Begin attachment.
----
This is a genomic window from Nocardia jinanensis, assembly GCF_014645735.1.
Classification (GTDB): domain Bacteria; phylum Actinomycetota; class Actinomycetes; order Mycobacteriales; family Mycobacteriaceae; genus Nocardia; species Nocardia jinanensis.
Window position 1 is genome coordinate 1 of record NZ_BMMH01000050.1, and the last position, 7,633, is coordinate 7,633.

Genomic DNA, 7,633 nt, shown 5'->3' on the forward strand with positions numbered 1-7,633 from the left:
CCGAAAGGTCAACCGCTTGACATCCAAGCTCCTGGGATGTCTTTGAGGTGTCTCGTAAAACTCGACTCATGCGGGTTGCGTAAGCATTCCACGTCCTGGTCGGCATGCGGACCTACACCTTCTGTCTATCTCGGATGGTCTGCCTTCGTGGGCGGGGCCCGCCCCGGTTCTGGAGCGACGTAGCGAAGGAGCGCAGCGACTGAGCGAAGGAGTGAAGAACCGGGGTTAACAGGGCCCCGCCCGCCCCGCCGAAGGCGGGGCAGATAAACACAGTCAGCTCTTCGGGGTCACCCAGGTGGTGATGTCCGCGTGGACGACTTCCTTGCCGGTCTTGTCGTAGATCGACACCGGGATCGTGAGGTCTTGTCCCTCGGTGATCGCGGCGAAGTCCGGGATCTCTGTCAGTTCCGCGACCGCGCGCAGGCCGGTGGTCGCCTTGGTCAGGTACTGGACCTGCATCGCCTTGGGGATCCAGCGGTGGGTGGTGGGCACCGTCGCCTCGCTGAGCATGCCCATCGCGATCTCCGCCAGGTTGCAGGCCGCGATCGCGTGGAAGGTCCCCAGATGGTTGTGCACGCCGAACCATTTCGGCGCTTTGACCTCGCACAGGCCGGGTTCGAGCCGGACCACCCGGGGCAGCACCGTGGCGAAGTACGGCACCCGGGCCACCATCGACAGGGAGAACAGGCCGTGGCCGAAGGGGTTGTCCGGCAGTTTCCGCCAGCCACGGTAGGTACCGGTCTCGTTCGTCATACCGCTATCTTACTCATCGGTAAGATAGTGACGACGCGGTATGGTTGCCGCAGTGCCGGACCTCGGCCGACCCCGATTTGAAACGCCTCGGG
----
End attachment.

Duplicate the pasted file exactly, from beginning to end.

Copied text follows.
This is a genomic window from Nocardia jinanensis, assembly GCF_014645735.1.
Classification (GTDB): domain Bacteria; phylum Actinomycetota; class Actinomycetes; order Mycobacteriales; family Mycobacteriaceae; genus Nocardia; species Nocardia jinanensis.
Window position 1 is genome coordinate 1 of record NZ_BMMH01000050.1, and the last position, 7,633, is coordinate 7,633.

Genomic DNA, 7,633 nt, shown 5'->3' on the forward strand with positions numbered 1-7,633 from the left:
CCGAAAGGTCAACCGCTTGACATCCAAGCTCCTGGGATGTCTTTGAGGTGTCTCGTAAAACTCGACTCATGCGGGTTGCGTAAGCATTCCACGTCCTGGTCGGCATGCGGACCTACACCTTCTGTCTATCTCGGATGGTCTGCCTTCGTGGGCGGGGCCCGCCCCGGTTCTGGAGCGACGTAGCGAAGGAGCGCAGCGACTGAGCGAAGGAGTGAAGAACCGGGGTTAACAGGGCCCCGCCCGCCCCGCCGAAGGCGGGGCAGATAAACACAGTCAGCTCTTCGGGGTCACCCAGGTGGTGATGTCCGCGTGGACGACTTCCTTGCCGGTCTTGTCGTAGATCGACACCGGGATCGTGAGGTCTTGTCCCTCGGTGATCGCGGCGAAGTCCGGGATCTCTGTCAGTTCCGCGACCGCGCGCAGGCCGGTGGTCGCCTTGGTCAGGTACTGGACCTGCATCGCCTTGGGGATCCAGCGGTGGGTGGTGGGCACCGTCGCCTCGCTGAGCATGCCCATCGCGATCTCCGCCAGGTTGCAGGCCGCGATCGCGTGGAAGGTCCCCAGATGGTTGTGCACGCCGAACCATTTCGGCGCTTTGACCTCGCACAGGCCGGGTTCGAGCCGGACCACCCGGGGCAGCACCGTGGCGAAGTACGGCACCCGGGCCACCATCGACAGGGAGAACAGGCCGTGGCCGAAGGGGTTGTCCGGCAGTTTCCGCCAGCCACGGTAGGTACCGGTCTCGTTCGTCATACCGCTATCTTACTCATCGGTAAGATAGTGACGACGCGGTATGGTTGCCGCAGTGCCGGACCTCGGCCGACCCCGATTTGAAACGCCTCGGG